Because it’s not as big a factor in my life anymore. My favorite pastime has been replaced with the immediate gratification and much less mindful activities of television and movies. I don’t want to bash those mediums; they’re great in their own right, but I don’t really have to think when I turn on the T.V. And ultimately, doesn’t that just come down to my brain wanting a lazier activity as it gets older, and loses it’s sense of total wonderment at literally anything and everything? If I can get through a story in two hours, why spend two weeks reading through one?
And I don’t think I’m the only person who feels like this. Hardly any of my friends read for fun anymore, and I can’t blame them. Everyone’s always busy or tired or just needs a break, and there’s no denying that reading is work. When I tell a friend I’m picking up a new book, they’re surprised, and I don’t think it’s because they find my decision to read for fun astonishing, but rather they’re looking at themselves and wondering when something they used to do became so obsolete. I don’t really have people to talk with about the books I read, which has only caused a greater drop off in my reading as I’ve gotten older. Picking up a book now is a personal luxury for me, when it used to be closer to a consistent hobby.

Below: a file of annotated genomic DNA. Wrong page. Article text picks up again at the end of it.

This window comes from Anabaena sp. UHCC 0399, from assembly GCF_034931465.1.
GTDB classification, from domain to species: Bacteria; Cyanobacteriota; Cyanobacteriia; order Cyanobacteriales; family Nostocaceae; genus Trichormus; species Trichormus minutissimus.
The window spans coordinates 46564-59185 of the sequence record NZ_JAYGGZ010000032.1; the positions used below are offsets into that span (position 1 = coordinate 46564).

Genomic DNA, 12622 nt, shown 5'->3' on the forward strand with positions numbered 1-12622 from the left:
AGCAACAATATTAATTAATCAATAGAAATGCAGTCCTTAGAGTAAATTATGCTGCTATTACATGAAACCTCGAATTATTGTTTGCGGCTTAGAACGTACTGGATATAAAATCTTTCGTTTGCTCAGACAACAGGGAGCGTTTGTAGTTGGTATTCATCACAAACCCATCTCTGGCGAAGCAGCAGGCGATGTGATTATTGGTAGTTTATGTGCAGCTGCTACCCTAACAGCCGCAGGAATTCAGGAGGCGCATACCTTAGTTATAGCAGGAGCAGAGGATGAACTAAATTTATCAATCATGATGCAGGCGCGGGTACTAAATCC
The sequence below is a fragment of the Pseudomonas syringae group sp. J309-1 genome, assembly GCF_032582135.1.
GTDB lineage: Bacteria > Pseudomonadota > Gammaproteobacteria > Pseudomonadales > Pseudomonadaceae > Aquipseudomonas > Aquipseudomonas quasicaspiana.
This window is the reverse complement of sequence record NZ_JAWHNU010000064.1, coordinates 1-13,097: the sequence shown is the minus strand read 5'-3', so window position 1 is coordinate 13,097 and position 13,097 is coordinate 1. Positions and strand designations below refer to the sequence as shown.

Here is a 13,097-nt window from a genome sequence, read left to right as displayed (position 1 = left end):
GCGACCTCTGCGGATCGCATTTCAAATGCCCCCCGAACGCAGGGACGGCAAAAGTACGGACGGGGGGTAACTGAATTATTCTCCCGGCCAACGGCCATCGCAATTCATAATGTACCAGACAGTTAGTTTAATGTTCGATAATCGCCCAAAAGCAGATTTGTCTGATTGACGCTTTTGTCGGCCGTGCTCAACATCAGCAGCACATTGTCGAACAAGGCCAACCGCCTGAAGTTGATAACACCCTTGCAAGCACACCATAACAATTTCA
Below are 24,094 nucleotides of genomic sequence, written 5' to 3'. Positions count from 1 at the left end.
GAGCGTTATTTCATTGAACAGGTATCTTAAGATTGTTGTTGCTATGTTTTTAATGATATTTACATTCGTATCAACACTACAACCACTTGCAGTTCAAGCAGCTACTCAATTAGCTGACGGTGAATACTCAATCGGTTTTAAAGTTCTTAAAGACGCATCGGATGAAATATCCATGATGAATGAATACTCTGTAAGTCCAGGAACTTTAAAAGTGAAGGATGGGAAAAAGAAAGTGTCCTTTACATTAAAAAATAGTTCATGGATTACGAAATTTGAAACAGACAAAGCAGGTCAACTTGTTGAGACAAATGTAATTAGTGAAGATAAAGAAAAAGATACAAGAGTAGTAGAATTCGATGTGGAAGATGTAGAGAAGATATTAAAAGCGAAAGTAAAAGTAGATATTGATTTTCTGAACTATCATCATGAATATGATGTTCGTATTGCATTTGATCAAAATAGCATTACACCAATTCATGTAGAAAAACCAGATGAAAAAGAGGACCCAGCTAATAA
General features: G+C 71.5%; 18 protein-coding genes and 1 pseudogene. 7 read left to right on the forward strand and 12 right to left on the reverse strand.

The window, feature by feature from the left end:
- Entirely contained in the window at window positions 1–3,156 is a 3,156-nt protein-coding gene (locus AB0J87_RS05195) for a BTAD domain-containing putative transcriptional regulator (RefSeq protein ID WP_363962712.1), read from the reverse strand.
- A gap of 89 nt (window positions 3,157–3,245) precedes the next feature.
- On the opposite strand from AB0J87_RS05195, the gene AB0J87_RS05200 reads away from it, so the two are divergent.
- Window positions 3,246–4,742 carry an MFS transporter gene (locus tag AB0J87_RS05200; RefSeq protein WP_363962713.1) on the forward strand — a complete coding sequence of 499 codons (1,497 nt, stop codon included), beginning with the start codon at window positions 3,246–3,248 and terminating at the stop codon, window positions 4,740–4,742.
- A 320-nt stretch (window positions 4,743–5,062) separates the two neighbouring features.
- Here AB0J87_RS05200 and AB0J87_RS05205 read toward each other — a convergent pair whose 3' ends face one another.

Granted, my last year has gotten better. I went through a period with little to no reading for a long time, but I’m working on getting back to where I was as a kid. Nowadays, I often find myself picking up a book because I need to read it before the movie comes out, or because it’s the next in a series I’ve been with for a while. But no matter what, I always end up enjoying myself. I don’t ever want to give up that sense of wonder and ecstasy that comes with seeing a story in your head. In fact, a goal in my life is to one day publish a book myself, a creation wholly my own to share with the world. But before I get to that, I need to learn from the greats. I need to spend some time hanging out with my nine year-old self. I need to dive back into the memories I shared with Bilbo and Voldemort, and create new ones as well.
I need to keep reading.